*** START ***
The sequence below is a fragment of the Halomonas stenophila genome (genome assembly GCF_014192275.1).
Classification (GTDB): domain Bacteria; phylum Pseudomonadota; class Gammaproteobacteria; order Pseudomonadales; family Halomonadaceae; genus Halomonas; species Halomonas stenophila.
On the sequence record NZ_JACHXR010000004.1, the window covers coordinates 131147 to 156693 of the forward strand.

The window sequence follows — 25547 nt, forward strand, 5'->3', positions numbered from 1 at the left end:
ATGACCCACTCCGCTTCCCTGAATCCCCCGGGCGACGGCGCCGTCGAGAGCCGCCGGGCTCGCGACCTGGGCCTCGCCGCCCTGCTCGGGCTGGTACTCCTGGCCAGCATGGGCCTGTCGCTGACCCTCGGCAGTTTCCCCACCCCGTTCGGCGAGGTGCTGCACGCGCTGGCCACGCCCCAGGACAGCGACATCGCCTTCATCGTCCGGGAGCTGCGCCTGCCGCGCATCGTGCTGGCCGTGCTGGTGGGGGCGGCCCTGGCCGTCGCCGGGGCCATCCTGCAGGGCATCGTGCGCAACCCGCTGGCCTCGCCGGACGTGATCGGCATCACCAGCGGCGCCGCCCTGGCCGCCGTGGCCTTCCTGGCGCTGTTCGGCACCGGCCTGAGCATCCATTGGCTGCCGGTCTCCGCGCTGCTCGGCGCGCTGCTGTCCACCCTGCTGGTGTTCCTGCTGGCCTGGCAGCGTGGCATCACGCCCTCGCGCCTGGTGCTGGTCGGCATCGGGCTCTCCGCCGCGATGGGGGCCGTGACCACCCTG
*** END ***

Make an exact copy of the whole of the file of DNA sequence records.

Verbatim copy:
The sequence below is a fragment of the Halomonas stenophila genome (genome assembly GCF_014192275.1).
Classification (GTDB): domain Bacteria; phylum Pseudomonadota; class Gammaproteobacteria; order Pseudomonadales; family Halomonadaceae; genus Halomonas; species Halomonas stenophila.
On the sequence record NZ_JACHXR010000004.1, the window covers coordinates 131147 to 156693 of the forward strand.

The window sequence follows — 25547 nt, forward strand, 5'->3', positions numbered from 1 at the left end:
ATGACCCACTCCGCTTCCCTGAATCCCCCGGGCGACGGCGCCGTCGAGAGCCGCCGGGCTCGCGACCTGGGCCTCGCCGCCCTGCTCGGGCTGGTACTCCTGGCCAGCATGGGCCTGTCGCTGACCCTCGGCAGTTTCCCCACCCCGTTCGGCGAGGTGCTGCACGCGCTGGCCACGCCCCAGGACAGCGACATCGCCTTCATCGTCCGGGAGCTGCGCCTGCCGCGCATCGTGCTGGCCGTGCTGGTGGGGGCGGCCCTGGCCGTCGCCGGGGCCATCCTGCAGGGCATCGTGCGCAACCCGCTGGCCTCGCCGGACGTGATCGGCATCACCAGCGGCGCCGCCCTGGCCGCCGTGGCCTTCCTGGCGCTGTTCGGCACCGGCCTGAGCATCCATTGGCTGCCGGTCTCCGCGCTGCTCGGCGCGCTGCTGTCCACCCTGCTGGTGTTCCTGCTGGCCTGGCAGCGTGGCATCACGCCCTCGCGCCTGGTGCTGGTCGGCATCGGGCTCTCCGCCGCGATGGGGGCCGTGACCACCCTG